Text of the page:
Temple Church, a stop on the celebratory London walk / Chris Christodoulou

Dip into Durham or stroll in Salisbury to mark the Great Charter's 800th anniversary, suggests Rebecca Ford

On 15 June 1215, King John submitted to his rebel barons and sealed Magna Carta; for the first time, even the monarch was subject to the rule of law. Although he quickly had it annulled, a precedent had been set.

This year, the four original documents will be reunified for the first time at the British Library (01937 546546; bl.uk), which on 3 February opens its doors to a select crowd of 1,215 (get it?) for a special viewing. If you weren't lucky enough to win the ticket ballot for that special event, the British Library will open a new exhibition, "Magna Carta: Law, Liberty, Legacy", from 13 March to 1 September (tickets £12). As well as the library's two original documents, you'll be able to see Thomas Jefferson's handwritten copy of the Declaration of Independence – for which Magna Carta provided the basis, and an account of the meeting between King John and the barons.

Celebrations aren't exclusively centred on London – a collection of two to three-day Magna Carta trails (magnacartatrails.com) let you guide yourself around some of the most important places in the story of this historical document.

Linger in Lincoln

Lincoln Cathedral's original copy of Magna Carta will be displayed at the nearby Castle (01522 782040; lincolncastle.com; joint tickets with the Cathedral £16) in a new £22m underground attraction: the David P J Ross Magna Carta Vault.

It will be unveiled along with the exhibition, "Power, Justice and Accountability" on 1 April; an in-the-round cinema will screen films bringing the document's history to life, and you'll also be able to see the Charter of the Forest, a 1217 document which re-established ancient rights of access to the woods.

Take a walk

Salisbury Cathedral (01722 555120; salisburycathedral.org.uk) is home to arguably the best preserved original Magna Carta. From 6 March, once the document has returned from the British Library, it will be part of a new interactive display in the Chapter House, also featuring animations and replica armour.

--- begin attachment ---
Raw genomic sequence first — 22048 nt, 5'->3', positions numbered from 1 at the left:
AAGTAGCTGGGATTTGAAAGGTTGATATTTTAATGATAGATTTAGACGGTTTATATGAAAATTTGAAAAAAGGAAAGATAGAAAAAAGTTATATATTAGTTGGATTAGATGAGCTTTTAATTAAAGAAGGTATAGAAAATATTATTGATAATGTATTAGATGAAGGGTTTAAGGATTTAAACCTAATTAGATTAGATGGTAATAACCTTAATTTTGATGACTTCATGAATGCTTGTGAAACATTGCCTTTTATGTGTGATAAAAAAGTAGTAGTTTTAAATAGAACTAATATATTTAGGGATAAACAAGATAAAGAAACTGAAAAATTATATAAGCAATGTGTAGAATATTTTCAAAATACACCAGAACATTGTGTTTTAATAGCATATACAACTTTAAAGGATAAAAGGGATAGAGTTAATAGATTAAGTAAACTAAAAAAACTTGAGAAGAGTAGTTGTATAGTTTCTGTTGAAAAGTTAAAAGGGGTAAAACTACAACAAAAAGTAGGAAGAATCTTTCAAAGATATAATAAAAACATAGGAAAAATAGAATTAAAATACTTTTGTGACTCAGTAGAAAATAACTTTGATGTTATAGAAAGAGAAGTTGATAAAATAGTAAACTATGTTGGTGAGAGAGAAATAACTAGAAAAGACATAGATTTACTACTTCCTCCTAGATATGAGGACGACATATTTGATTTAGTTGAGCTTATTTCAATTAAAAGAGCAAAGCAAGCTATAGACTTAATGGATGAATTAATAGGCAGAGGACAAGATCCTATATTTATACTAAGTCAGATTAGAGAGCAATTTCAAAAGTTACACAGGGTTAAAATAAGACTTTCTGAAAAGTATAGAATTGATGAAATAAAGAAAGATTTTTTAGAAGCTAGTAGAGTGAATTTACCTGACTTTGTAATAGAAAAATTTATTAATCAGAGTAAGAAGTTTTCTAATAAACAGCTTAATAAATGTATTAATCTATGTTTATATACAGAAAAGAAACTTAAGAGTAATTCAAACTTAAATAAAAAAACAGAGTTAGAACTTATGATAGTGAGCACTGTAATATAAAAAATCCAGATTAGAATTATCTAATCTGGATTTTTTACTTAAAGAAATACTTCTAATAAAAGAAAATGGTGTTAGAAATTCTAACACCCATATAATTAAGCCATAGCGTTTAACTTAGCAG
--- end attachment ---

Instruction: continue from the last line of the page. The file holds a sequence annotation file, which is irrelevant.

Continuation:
Before then, join one of the celebratory guided city walks (01722 342860; visitwiltshire.co.uk; £5) taking in Salisbury's historic sites, such as the Guildhall. Walks start at 11am from Salisbury Information Centre every Saturday and Sunday, and daily from 1 April.

In London, free guided "Magna Carta and the City" walks will be running daily from 1 June to 20 September, starting at Blackfriars station at 11am (020 7332 3456; cityoflondon.gov.uk). The walks will take in Temple Church and end at the new Heritage Gallery at the Guildhall Art Gallery, where you'll be able to see the City's 1297 version of Magna Carta.

Or follow the Thames Path (nationaltrail.co.uk) between Staines and Windsor (13.7 miles) and stop to picnic by the river at Runnymede. It was here that King John sealed the charter and the meadow will be the focus of commemorative events on 15 June (magnacarta800th.com).

Late additions

Magna Carta was revised several times, and Durham Cathedral (0191 386 4266; durhamcathedral.co.uk) holds the only surviving copy of the 1216 edition, as well as later versions from 1225 and 1300. You'll be able to see the 1216 manuscript in an exhibition, "Magna Carta and the Changing Face of Revolt" (thisisdurham.com; 1 June to 31 August; £7.50 via Ticketmaster from 3 March) at the university's Palace Green Library.

Brush up on the Bard

Shakespeare's King John is rarely performed, but this year a touring production will be staged in celebration of Magna Carta's 800th anniversary. It will visit venues including the Holy Sepulchre Church in Northampton – which the King knew well – and Temple Church in London. It will also play at Shakespeare's Globe from 1-27 June (020 7401 9919; shakespearesglobe.com; booking opens 9 February; tickets from £5).

Material History

For a real sense of the medieval world, arrange a visit to William Cowley's artisan workshop in Newport Pagnell, Buckinghamshire (01908 610038; williamcowley.co.uk; visits by appointment) – the last traditional makers of parchment and vellum in Britain. Like Magna Carta, important Acts of Parliament and other documents, such as the Royal Assent to William and Kate's marriage, are still recorded on these materials.